“At 14, I was a drug-addicted alcoholic; now I’m clean and sober for 23 years. At 18, I was a high school dropout; now I’m a graduate of Georgetown University Law Center. At 21, I was a call girl, paying lawyers to keep me out of jail; now I am a successful lawyer, a successful businesswoman, and a loving wife. At 26, I was hit by a car and told I’d never walk again; in my forties I ran two marathons. At 28, all I could think about was what’s in it for me; now, at 50, I’m an active participant in my community.”
So begins Francine Ward’s new book, Esteemable Acts: 10 Actions for Building Real Self-Esteem (Broadway Books; $23.95). The book grew out of Ward’s extensive lecturing on the power of self-esteem, and hard-won lessons learned throughout her own courageous life. Now president and CEO of nCompliance Inc., a Mill Valley, California-based training and consulting firm, which specializes in copyrights, trademarks, and employment law issues, Ward strongly believes that it is choice, not chance, that defines our destinies. The following is an excerpt from her chapter, “The Gift of Choice.”
One of life’s greatest gifts comes when we realize we have the power to make our own choices and therefore direct our lives. The idea that you can control what happens to you is liberating, yet at the same time, it can be a powerfully frightening experience because with choice comes responsibility.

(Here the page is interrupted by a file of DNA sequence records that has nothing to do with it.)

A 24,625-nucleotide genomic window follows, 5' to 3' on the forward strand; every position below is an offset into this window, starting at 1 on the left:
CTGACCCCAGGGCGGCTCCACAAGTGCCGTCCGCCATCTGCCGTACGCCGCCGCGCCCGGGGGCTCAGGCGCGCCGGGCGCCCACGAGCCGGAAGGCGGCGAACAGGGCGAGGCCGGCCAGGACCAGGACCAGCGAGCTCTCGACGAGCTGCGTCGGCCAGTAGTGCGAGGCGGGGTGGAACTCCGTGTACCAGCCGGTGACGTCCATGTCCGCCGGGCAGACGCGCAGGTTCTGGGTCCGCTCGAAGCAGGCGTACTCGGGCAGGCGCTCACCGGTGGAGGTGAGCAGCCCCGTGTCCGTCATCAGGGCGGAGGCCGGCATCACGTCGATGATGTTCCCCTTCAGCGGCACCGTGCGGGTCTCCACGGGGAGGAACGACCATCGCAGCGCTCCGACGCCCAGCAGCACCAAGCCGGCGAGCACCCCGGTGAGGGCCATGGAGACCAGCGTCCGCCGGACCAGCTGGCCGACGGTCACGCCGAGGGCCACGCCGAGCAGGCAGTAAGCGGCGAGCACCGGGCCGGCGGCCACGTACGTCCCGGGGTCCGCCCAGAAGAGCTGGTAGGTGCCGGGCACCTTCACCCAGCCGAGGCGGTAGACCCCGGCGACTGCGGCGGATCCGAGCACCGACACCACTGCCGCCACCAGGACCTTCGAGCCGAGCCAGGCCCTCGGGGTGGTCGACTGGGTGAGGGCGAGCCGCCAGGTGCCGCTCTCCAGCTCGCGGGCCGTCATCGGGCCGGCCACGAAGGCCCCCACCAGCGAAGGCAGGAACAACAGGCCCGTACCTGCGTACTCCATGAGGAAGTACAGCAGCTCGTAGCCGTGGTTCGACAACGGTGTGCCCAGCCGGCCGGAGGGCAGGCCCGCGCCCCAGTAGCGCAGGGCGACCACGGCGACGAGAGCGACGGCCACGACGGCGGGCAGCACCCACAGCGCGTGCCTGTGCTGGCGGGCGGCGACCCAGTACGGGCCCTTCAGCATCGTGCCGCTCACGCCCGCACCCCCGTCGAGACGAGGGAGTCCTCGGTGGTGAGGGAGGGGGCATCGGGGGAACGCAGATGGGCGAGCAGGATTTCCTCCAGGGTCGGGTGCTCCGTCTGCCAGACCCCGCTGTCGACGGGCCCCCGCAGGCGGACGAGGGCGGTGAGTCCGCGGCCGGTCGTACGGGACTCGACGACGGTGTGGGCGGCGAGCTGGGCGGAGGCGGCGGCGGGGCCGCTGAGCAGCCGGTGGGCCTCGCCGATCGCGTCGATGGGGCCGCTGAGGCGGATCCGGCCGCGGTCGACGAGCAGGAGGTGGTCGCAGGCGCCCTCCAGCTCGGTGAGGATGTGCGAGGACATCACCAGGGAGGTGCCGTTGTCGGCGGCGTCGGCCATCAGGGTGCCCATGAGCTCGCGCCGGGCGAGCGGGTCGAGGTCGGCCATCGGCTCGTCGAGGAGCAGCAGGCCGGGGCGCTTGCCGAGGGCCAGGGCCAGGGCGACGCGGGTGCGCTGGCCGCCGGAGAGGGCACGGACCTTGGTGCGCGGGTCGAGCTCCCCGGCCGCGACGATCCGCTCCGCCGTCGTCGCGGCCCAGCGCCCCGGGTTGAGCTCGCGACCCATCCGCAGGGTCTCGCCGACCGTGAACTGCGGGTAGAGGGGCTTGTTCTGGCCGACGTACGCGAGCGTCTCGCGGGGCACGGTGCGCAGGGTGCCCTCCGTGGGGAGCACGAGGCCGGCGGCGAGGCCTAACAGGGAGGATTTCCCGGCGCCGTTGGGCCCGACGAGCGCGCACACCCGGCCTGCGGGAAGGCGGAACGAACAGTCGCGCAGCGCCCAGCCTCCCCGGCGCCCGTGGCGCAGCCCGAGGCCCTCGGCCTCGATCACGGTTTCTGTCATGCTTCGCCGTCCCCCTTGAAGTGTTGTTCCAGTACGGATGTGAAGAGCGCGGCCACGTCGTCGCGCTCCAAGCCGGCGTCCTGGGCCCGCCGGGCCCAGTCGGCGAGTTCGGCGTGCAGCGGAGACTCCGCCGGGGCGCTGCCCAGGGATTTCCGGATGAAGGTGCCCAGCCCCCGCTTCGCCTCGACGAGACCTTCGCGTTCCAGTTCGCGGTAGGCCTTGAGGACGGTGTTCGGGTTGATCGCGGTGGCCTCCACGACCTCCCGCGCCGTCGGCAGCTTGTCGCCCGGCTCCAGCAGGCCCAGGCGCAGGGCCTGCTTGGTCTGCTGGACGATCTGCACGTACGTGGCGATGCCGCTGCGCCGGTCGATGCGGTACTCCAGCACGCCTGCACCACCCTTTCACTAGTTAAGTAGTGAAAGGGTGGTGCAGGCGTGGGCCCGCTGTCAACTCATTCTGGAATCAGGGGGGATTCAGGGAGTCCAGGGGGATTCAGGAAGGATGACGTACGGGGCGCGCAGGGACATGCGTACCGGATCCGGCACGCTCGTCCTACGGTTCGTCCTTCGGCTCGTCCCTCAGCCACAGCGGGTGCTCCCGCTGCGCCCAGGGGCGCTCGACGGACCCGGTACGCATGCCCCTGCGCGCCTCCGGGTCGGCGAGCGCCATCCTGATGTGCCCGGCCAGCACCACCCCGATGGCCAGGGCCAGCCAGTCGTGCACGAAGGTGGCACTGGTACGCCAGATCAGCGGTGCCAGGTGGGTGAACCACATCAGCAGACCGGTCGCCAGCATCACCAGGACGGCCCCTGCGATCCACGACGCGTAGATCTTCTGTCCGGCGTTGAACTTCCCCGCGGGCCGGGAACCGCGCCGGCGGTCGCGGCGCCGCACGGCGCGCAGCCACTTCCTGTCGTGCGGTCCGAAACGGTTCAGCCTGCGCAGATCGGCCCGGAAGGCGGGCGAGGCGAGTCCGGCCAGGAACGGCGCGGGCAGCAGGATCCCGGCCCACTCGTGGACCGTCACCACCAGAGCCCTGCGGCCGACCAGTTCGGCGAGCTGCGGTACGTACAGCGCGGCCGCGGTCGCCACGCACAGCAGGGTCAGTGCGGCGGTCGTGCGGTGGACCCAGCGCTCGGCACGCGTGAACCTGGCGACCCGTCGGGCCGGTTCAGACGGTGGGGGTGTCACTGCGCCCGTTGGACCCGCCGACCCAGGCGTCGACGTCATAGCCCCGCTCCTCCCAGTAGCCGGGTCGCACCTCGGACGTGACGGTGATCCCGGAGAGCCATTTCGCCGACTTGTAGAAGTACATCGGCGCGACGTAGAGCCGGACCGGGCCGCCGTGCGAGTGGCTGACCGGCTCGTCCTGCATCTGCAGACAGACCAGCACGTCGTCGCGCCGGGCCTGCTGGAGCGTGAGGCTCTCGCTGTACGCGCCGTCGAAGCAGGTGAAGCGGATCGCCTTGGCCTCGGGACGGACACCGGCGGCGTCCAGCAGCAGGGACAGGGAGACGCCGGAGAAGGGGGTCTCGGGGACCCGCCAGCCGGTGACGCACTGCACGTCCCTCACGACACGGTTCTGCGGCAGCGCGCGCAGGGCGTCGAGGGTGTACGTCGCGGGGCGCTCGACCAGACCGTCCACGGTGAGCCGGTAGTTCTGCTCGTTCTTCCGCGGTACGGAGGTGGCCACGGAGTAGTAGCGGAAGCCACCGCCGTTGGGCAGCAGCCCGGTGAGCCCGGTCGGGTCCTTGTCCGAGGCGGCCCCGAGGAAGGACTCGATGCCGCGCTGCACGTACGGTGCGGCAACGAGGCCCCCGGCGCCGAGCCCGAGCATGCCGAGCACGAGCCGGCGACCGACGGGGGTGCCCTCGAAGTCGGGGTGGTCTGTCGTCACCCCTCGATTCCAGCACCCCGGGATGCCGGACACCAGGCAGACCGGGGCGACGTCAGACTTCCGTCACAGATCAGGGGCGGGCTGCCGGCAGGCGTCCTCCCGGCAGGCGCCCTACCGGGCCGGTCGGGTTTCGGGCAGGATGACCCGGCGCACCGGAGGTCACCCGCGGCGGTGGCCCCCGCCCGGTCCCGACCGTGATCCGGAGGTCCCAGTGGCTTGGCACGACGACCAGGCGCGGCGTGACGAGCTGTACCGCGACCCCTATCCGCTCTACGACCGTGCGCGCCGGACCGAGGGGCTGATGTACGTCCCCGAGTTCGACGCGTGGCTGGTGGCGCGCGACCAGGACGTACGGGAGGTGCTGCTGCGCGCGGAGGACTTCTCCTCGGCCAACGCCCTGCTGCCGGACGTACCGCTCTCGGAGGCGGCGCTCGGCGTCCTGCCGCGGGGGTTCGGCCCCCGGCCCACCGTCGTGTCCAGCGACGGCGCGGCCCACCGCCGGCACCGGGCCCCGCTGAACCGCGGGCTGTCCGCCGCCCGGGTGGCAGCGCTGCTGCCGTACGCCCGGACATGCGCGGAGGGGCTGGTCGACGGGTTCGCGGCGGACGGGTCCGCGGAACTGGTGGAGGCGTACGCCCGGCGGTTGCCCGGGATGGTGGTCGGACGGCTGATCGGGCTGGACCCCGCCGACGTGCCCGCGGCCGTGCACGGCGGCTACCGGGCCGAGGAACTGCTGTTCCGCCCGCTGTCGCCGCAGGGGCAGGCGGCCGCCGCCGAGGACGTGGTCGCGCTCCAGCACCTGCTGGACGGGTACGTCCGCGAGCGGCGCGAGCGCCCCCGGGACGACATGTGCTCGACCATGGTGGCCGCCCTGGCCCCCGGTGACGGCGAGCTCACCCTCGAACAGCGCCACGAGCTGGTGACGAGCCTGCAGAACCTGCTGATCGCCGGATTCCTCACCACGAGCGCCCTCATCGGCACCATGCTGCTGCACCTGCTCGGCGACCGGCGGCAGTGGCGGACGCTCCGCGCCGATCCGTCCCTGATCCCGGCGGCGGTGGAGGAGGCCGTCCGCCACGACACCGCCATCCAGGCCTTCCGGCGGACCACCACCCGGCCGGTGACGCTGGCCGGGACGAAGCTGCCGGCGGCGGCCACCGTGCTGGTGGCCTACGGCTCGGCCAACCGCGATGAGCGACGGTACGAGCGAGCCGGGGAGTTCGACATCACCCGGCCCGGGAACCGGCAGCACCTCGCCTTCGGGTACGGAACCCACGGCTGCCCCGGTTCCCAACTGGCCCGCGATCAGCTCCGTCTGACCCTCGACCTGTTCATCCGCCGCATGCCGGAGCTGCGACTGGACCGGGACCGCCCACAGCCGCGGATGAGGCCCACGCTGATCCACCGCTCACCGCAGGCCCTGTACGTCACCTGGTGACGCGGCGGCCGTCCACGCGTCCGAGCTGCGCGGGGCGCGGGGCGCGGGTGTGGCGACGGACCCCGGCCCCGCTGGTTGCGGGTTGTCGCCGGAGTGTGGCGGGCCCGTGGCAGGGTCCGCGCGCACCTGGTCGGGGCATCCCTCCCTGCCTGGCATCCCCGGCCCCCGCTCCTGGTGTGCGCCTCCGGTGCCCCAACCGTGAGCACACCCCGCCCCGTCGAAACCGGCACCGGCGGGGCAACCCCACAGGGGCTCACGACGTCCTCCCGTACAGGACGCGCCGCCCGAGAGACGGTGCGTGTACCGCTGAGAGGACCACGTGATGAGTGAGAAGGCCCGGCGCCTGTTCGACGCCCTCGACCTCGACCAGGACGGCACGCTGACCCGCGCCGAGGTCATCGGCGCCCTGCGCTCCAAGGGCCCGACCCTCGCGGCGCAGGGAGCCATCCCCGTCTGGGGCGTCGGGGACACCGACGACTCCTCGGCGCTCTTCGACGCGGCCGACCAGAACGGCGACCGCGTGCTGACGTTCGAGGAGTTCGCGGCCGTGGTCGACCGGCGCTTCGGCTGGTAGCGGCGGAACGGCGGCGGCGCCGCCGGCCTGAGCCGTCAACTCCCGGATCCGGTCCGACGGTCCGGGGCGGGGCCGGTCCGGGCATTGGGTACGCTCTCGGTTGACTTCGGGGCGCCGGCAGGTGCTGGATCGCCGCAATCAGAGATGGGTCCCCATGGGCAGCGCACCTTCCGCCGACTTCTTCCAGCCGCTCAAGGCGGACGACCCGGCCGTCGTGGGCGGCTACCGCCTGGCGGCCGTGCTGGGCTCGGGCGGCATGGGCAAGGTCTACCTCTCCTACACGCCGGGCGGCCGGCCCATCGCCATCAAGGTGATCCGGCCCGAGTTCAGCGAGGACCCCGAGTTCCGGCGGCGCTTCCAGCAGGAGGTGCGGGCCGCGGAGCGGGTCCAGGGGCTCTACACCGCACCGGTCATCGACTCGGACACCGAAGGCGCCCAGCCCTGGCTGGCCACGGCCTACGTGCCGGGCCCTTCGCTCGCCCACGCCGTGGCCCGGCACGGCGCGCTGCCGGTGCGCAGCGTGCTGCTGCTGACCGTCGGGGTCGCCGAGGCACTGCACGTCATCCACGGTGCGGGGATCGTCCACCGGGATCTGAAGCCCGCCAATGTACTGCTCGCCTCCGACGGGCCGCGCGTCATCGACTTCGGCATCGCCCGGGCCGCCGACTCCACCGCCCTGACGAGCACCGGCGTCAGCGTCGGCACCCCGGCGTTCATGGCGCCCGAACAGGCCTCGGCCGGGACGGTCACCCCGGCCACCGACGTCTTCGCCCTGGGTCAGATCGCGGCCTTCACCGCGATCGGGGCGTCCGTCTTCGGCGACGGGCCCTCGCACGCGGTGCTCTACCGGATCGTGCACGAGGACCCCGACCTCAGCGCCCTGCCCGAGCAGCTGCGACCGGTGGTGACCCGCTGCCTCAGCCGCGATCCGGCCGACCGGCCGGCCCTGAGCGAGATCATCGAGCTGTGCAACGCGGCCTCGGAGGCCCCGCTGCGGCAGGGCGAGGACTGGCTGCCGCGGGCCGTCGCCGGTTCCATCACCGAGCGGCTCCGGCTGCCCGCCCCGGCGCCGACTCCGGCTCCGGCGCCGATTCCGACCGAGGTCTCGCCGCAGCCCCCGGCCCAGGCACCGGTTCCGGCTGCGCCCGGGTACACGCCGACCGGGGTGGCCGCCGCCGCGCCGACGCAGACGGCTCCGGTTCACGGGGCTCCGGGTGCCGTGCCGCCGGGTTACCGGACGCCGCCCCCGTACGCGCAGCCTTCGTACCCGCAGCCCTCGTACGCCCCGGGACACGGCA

Self-esteem is about making choices for yourself and being accountable for them. Everyday we are faced with a myriad of choices, and each choice, regardless of the outcome, moves us closer to or farther away from real and lasting self-esteem.
What’s a right choice and how do you know if you are making one? A right choice is a decision you make because your intuition tells you it’s the right option for you, regardless of what other people say, or what your Other Voice tells you. Your Other Voice is the voice that doesn’t always have your best interests at heart. That voice is more interested in having fun than in doing what’s right for you.
Your Other Voice, when given half a chance, convinces you that a right choice is wrong or that a wrong choice is perfectly okay. It’s the voice of justification. But regardless of how loud your Other Voice may be, you always know the right answer. You might pretend not to hear it, but that’s the voice that keeps rising to the surface.
Many things limit your choices to a greater or lesser degree: your feelings, other people’s judgments, other people’s power, family commitments, lack of money, and restricted time are just a few. Another is victimhood.
Victimhood is an appealing place to live. When you’re in the victim mode, you get sympathy, you’re the center of attention, you have a valid excuse for not taking responsibility for your feelings or your actions, little is expected of you, and you feel justified in being depressed. It’s the